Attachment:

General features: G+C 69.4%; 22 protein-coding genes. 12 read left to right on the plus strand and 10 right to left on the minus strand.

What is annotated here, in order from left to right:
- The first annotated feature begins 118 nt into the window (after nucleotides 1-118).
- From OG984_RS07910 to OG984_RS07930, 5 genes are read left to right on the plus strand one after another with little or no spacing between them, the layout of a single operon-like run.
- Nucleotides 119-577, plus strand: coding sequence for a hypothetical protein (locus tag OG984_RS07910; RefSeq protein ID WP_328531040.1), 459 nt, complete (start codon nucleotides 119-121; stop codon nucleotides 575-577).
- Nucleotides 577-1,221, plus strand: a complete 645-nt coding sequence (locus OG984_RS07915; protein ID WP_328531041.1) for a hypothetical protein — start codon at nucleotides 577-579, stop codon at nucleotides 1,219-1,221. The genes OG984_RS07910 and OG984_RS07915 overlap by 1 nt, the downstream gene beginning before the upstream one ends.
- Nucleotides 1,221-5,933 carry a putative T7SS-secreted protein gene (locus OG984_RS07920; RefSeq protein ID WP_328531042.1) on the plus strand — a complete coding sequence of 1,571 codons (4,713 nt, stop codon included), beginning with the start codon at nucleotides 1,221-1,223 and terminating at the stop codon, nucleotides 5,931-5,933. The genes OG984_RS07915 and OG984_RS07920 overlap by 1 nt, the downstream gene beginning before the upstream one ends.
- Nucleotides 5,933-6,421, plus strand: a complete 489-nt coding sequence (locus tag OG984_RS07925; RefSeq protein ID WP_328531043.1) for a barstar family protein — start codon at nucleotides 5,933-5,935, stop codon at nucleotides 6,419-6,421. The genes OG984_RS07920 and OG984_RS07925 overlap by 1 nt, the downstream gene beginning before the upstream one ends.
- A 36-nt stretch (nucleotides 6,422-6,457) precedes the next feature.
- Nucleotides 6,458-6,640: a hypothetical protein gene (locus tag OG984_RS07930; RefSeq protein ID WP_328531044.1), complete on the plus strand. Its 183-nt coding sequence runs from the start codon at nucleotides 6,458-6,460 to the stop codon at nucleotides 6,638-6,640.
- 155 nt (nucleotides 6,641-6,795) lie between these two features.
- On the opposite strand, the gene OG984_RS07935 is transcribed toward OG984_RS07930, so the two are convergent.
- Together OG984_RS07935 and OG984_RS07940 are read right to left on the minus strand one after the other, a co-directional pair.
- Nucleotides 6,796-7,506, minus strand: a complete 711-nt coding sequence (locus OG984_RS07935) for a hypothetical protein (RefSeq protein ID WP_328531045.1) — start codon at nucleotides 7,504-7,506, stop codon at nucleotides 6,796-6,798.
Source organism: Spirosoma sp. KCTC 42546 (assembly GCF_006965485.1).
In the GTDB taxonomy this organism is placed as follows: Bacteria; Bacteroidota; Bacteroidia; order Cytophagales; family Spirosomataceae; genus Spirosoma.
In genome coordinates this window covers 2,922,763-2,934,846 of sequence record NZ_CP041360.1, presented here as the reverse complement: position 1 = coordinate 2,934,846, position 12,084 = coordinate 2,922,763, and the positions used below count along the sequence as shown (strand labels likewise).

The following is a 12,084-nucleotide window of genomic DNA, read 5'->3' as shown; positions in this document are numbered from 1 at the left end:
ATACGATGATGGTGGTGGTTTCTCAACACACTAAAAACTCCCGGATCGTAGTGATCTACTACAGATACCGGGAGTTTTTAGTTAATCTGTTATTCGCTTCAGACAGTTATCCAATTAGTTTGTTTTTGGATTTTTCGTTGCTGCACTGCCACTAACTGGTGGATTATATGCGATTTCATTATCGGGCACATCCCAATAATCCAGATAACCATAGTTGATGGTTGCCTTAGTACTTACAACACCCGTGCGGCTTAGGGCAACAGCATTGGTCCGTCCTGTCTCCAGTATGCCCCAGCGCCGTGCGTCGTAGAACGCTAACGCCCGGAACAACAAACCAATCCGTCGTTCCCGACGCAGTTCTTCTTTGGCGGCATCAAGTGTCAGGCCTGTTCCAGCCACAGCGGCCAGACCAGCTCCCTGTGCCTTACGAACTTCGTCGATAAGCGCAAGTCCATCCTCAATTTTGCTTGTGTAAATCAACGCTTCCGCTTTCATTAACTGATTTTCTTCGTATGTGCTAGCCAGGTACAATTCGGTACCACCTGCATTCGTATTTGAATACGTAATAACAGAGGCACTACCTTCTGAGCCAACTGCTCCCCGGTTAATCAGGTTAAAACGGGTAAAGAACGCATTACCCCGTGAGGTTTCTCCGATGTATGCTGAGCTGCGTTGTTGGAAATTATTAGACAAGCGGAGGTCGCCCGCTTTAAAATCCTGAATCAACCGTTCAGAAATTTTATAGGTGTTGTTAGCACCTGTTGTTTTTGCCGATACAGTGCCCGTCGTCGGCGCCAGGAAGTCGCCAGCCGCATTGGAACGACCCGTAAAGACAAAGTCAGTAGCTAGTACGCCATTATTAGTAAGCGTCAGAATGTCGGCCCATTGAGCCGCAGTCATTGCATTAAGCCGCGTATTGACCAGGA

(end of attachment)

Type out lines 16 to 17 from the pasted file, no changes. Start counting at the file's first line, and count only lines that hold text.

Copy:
In the GTDB taxonomy this organism is placed as follows: Bacteria; Bacteroidota; Bacteroidia; order Cytophagales; family Spirosomataceae; genus Spirosoma.
In genome coordinates this window covers 2,922,763-2,934,846 of sequence record NZ_CP041360.1, presented here as the reverse complement: position 1 = coordinate 2,934,846, position 12,084 = coordinate 2,922,763, and the positions used below count along the sequence as shown (strand labels likewise).